Inheriting assets can bring about many mixed emotions, ranging from surprise and hope for the future to feeling overwhelmed with decisions that need to be made and sadness at the loss of your loved one. While the gifted money or possessions may improve your financial state, it may also serve as a reminder of the person you lost and cause grief.
Honoring your lost loved one through the wise use of inheritance requires careful consideration. Grief may cloud your judgment, leading you to overlook important details. Seeking guidance from a trusted financial professional can help you navigate the complex process of accepting an inheritance while revealing unforeseen issues. If you have received or anticipate receiving an inheritance, consider the following factors.
Take a Moment
Before making any decisions about the money, you need to process the loss of your loved one. Failing to deal with your grief could result in emotional spending that compromises the money you’ve just received. If you give yourself some time, you may become more sensitive to your loved one’s wishes or have the chance to clear your head of complex emotions.
If your loved one spent their life building and protecting their wealth, they probably hoped you would do the same. Letting your inheritance sit for a bit can help you overcome the initial temptation to splurge on something like a fancy vacation or an expensive new home. If it’s important to you to honor their legacy, don’t forget to take care of your own emotions to protect the wealth they’ve gifted to you.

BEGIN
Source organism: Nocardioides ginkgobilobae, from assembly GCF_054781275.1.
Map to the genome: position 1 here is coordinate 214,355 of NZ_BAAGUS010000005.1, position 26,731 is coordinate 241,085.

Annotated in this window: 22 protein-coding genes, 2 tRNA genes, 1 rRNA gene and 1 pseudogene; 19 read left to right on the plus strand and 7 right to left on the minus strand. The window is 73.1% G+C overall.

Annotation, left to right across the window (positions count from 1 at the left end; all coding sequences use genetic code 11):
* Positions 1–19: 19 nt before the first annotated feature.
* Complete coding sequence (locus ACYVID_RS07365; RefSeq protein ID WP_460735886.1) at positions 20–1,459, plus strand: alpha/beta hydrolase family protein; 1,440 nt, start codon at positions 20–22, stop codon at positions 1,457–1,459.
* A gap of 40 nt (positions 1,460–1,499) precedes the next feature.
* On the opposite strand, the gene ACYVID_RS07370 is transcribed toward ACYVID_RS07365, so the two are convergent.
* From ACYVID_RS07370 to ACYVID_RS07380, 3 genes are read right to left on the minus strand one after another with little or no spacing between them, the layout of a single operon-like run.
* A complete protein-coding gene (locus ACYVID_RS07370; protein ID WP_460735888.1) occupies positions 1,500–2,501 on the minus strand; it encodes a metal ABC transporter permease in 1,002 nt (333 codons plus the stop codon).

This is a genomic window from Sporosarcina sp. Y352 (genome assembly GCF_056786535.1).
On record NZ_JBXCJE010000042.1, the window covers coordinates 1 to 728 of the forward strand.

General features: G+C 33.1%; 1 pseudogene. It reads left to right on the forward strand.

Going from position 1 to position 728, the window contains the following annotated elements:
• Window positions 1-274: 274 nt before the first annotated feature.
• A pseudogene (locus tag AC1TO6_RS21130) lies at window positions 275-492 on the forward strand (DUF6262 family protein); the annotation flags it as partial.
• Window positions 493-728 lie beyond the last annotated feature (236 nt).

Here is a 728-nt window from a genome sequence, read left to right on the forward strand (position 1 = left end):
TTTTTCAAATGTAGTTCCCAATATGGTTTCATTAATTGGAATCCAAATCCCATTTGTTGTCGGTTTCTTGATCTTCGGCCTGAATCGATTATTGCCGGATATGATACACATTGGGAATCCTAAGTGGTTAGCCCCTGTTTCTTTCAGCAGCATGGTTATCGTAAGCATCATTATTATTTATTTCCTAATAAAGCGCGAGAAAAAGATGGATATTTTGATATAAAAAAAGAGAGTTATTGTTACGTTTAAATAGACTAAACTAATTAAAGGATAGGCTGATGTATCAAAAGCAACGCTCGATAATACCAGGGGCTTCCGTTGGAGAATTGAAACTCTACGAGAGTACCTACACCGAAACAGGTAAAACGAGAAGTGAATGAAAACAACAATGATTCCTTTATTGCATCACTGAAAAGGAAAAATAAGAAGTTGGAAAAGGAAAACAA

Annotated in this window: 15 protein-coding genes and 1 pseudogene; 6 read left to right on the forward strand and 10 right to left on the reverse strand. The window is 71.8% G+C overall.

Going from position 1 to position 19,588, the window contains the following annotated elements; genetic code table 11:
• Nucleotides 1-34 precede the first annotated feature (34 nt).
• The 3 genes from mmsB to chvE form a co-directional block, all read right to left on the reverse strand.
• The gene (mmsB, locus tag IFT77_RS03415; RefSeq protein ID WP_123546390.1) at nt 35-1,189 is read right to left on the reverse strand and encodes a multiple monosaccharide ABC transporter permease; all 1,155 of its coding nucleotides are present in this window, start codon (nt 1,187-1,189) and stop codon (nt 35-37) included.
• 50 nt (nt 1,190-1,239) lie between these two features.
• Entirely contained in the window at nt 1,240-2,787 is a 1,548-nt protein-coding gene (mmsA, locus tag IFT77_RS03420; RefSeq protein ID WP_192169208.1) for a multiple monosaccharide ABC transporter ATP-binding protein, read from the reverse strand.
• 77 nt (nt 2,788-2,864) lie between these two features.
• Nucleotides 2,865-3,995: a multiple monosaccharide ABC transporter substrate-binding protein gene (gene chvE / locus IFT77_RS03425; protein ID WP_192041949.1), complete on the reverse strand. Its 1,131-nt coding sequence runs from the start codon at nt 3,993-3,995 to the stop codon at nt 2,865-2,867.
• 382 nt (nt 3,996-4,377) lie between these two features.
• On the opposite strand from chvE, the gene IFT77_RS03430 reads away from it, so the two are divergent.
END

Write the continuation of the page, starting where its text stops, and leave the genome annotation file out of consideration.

Understand the Type of Inheritance You’ve Received
Common types of inheritances include:
- A trust account or cash
- A retirement account such as an IRA or 401(k)
- A house or other property
Knowing and understanding the types of inheritance you’ve received can impact how you access the funds, any taxes associated with it, and what your options are moving forward.
For example, if you inherit a home but don’t want to live in it, you may need to learn more about potential capital gains taxes before deciding to sell the property. If you find that a capital gains tax would be too costly, you might explore another option, such as renting out the house or living in it temporarily as you assess your situation.
Likewise, inheriting a retirement account comes with its own set of considerations, particularly if you inherit the retirement account from a non-spouse. Regardless of the inheritance you receive, it’s wise to contact a tax-planning or financial professional who understands the intricacies of inheritance situations.
Take Stock of Your Financial Situation
Once you understand the type of inheritance you’ve received, you’re better equipped to align your plans for the inheritance with your other financial goals, such as:
- Contributing to your retirement account
- Paying down your mortgage
- Saving for your children’s college education
- Giving to a charity or foundation you care about
- Buying a vacation home or taking your family on vacation
We Are Here to Support
When making important financial decisions, such as what to do with inherited money, seeking professional advice can help prevent confusion while working to optimize your future finances.
At Tranquility Path Investment Advisors, we offer tailored services to help our clients pursue their goals with clarity and confidence. We work to support them through all of life’s transitions, even the ones that involve grief and loss, in order to create the financial future they desire. Schedule an introductory meeting online or reach us at (908) 759-6322 to partner with a financial advisor who is committed to prioritizing your best interests.